Work­house records search­able

Who Do You Think You Are? Magazine - - ON THE RECORD -

Records re­veal­ing the plight of peo­ple in Lon­don work­houses as far back as the 17th cen­tury have been made fully search­able on­line.

Ances­ has added 1.1 mil­lion fur­ther en­tries from Cen­tral and West Lon­don and 2.6 mil­lion records from South Lon­don to its ex­ist­ing Work­house Ad­mis­sion and Dis­charge Records col­lec­tion, tak­ing the to­tal to more than seven mil­lion.

Digi­tised from ma­te­rial held at Lon­don Metropoli­tan Ar­chives, the col­lec­tion re­veals in­for­ma­tion about men, women and chil­dren re­sid­ing in work­houses cre­ated and ad­min­is­tered un­der the Poor Law Acts.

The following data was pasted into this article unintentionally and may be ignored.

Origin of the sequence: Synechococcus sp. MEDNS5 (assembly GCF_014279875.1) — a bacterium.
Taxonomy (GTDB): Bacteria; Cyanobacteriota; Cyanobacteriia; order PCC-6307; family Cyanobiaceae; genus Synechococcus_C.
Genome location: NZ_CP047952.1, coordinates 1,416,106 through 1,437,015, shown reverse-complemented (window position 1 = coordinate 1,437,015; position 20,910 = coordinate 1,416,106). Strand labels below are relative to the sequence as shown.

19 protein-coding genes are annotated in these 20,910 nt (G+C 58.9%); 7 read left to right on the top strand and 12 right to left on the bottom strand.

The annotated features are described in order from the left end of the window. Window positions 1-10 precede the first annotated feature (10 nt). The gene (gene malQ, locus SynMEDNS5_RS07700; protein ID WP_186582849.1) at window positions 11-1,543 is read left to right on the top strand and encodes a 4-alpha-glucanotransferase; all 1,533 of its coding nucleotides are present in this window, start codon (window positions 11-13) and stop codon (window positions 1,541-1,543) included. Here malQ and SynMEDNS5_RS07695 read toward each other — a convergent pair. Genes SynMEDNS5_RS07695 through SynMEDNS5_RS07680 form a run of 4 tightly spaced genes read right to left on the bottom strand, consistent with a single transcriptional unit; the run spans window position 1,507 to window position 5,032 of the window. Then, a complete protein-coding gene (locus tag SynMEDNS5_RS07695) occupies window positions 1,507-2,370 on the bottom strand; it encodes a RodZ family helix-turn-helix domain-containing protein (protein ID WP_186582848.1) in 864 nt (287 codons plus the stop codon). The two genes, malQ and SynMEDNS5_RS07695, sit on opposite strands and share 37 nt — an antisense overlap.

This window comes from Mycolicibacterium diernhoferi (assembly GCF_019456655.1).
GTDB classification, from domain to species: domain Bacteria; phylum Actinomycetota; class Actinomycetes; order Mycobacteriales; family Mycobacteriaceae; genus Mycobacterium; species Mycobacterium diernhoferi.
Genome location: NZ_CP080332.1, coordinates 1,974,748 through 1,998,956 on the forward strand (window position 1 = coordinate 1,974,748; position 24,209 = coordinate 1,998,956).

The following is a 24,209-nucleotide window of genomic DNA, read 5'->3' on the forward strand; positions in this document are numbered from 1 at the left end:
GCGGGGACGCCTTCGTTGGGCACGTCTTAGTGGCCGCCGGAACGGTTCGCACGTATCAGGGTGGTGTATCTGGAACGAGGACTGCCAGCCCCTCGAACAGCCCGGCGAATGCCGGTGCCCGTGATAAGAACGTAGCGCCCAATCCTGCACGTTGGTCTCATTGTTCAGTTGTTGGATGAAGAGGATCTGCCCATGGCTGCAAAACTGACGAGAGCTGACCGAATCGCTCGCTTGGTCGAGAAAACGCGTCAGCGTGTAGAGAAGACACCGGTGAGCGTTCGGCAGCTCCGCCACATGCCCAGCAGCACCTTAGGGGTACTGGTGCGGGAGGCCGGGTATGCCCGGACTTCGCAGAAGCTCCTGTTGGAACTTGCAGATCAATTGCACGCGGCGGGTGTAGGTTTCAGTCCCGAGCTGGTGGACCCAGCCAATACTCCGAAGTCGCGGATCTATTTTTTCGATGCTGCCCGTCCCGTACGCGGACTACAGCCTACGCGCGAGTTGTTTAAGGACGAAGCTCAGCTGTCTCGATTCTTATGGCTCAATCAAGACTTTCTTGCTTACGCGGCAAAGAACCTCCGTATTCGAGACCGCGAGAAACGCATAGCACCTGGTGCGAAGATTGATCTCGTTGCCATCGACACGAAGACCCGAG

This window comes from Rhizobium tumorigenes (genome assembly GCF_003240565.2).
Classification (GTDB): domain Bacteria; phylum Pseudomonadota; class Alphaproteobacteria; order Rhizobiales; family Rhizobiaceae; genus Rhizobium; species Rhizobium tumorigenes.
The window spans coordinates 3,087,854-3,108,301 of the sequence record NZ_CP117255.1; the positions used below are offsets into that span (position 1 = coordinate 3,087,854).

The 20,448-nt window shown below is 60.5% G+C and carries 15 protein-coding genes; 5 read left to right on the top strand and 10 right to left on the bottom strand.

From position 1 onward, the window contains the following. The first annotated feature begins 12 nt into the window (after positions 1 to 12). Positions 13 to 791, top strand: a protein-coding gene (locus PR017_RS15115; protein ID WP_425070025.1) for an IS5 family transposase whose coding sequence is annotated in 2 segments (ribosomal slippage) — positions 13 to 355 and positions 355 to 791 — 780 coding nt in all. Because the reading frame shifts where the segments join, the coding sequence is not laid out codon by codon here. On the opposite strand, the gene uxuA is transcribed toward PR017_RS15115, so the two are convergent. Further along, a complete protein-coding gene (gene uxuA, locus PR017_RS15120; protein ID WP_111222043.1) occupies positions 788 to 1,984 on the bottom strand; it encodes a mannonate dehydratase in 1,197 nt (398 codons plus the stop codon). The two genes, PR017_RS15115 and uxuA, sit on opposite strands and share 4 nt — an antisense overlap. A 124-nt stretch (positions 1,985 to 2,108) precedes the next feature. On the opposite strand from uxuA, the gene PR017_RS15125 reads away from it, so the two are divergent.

As well as the in­mate’s name, age, date of ad­mis­sion and date of dis­charge, some en­tries also pro­vide de­tails of their con­di­tion or care.

Al­though the scans have pre­vi­ously been avail­able on Ances­try as part of a sep­a­rate browse-only set, this is the first time the im­ages have been in­dexed and made search­able by name.

An Ances­try spokesper­son told Who Do You Think Are? Mag­a­zine that records from East and North Lon­don would also be added in the near fu­ture.

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